Independent Student Newspaper Since 1969

The Badger Herald

Independent Student Newspaper Since 1969

The Badger Herald

Independent Student Newspaper Since 1969

The Badger Herald


Ties to state key for UW’s future

One of the enduring legacies Chancellor John Wiley will
leave when he steps down in September is the increased non-state funding he has
procured for our university. Our endowment has skyrocketed; over the Wiley
years, we have joined an elite group of universities with endowments above $1

Our selectivity, and by extension, our status as an elite
university continues to rise. This year, the University of Wisconsin has again
experienced an increase in applications: The university has received 500 more
applications at this time than at the same time last year. As such, an even
smaller number of students will be admitted this year than last, and it may be
the university?s first year with an acceptance rate below 50 percent. Should
these trends continue, your UW degree may be worth more in a couple years than
it is now.

As the state Legislature continues to decrease its
investment in our university, and as private and non-state funds continue to
pour in, our university is becoming, as a Newsweek article puts it, ?publicly
owned, but privately financed.? UW, like the University of Michigan and the
University of California, is increasingly becoming a private university. But,
don?t let the increased selectivity and financial independence get to your
head. The financial partnership we have with our state, while growing
increasingly rocky, is essential to ensure the affordability of a UW education.


In the 2004-05 school year, the state accounted for 20
percent of the university?s budget. A decade before then, state funds accounted
for 29 percent of UW?s budget. Allow me to indulge the economist in me as I do
some forecasting. In another 10 years, it?s entirely possible that state funds
could account for only 10-15 percent of the university?s budget.

One of the larger issues our next chancellor faces will be
the same issue that frustrated Mr. Wiley?s time here: a Legislature growing
increasingly distant from the university.

Last year, as the Legislature stalled and our state was
embarrassed to be distinguished as the last state in the Union to pass a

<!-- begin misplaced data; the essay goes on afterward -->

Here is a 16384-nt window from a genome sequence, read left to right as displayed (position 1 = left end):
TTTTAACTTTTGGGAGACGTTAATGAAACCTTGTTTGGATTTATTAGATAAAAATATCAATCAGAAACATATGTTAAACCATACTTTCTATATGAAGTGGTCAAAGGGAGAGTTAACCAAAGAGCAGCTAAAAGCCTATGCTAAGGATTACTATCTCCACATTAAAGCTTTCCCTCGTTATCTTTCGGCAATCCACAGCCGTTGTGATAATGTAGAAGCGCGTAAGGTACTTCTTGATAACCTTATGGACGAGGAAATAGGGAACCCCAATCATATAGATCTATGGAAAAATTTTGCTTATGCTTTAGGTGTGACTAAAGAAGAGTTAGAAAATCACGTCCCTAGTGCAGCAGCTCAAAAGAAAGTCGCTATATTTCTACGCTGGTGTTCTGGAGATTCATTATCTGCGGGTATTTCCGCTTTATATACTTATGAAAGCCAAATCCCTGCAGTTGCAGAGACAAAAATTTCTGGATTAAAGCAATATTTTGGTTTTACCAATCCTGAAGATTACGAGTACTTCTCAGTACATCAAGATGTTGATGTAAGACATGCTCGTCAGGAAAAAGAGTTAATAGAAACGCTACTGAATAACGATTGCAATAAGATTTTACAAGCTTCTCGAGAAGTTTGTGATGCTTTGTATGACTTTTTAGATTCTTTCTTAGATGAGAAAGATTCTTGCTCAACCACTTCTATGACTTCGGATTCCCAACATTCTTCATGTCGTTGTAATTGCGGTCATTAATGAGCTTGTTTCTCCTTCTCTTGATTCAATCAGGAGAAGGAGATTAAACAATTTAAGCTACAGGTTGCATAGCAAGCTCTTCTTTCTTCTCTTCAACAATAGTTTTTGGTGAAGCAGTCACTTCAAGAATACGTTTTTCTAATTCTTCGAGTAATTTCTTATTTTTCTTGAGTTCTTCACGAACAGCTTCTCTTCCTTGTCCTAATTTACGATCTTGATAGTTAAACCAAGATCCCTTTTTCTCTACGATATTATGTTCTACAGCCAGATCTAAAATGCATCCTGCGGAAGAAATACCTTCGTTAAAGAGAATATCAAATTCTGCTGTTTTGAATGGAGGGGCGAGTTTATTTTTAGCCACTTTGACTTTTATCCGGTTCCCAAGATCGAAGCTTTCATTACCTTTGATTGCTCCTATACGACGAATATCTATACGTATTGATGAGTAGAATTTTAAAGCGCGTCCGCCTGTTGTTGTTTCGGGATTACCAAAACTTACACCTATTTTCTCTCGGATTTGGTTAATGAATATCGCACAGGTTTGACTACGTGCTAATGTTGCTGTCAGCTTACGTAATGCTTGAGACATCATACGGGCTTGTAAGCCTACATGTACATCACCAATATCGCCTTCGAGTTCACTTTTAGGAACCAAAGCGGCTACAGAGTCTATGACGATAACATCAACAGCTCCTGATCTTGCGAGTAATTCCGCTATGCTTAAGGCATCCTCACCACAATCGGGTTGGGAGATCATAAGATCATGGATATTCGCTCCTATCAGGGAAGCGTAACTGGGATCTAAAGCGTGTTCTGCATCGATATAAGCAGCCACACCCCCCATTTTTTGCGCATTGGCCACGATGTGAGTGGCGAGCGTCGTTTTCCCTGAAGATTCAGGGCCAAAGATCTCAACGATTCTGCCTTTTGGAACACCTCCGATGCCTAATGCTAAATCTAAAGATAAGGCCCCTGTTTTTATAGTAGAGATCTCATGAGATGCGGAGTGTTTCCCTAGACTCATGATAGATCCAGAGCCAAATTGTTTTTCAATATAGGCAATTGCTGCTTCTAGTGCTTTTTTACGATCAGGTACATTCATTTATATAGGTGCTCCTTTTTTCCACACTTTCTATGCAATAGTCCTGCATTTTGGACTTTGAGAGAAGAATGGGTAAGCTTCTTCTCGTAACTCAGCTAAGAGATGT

budget, worried murmurs began to spread throughout Bascom Hall, and a strange
ambiguity characterized the financial aid of a number of students. Severing
ties with the Legislature might reduce the headaches associated with the
uncertainty that comes with state funding, and would save taxpayers millions.

Tuition has more than doubled at UW in the last 10 years in
the face of weakening state support. Further delinquency on the part of the
Legislature will ensure this trend continues. If such trends continue, and
students are destined to pick up a larger tab along with non-state sources, it
just may make sense to go private.

However, in order to offset the revenue from state funds
that would be lost with further steps toward privatization, the university
would have to turn to other sources. Federal grants for research are just that
? grants intended for research, and private funding is not meant to offset the
cost of education.

We do have a $1 billion endowment to tap into, but the most
likely source to see an increase would be in a student?s tuition. To replace
the 20 percent of our budget currently provided by the state, tuition would
need to be increased dramatically, further making Wisconsin?s poorest residents
less likely to matriculate here.

A popular source of need-based aid is the state. With UW
Provost Pat Farrell indicating his desire for substantially higher tuition
rates, our partnership with the state will be crucial to keep tuition low, or
to ensure there is adequate aid in the presence of the inevitable increases we
will see in coming years. A move toward privatization, then, would possibly
spell an end to an affordable college education at UW for Wisconsin residents.

UW?s next chancellor must have successes where Mr. Wiley did
not. He or she must engage the Legislature in a way that ensures Wisconsin?s
heritage of affordable education continues. An agreement could be reached for a
promise from the state to honor one of its most valuable investments. A promise
to provide 20 percent of UW-Madison?s budget, for instance, would be a powerful
tool in preserving the affordability of education here, and ensuring that
UW-Madison remains the state?s flagship university.

Statements like, ?UW-Madison has the second-lowest tuition
in the Big Ten,? shouldn?t be a cause for higher tuition. It should be a point
of pride. The university and the Legislature should make sure it stays that


Gerald Cox ([email protected]) is a senior
majoring in economics.

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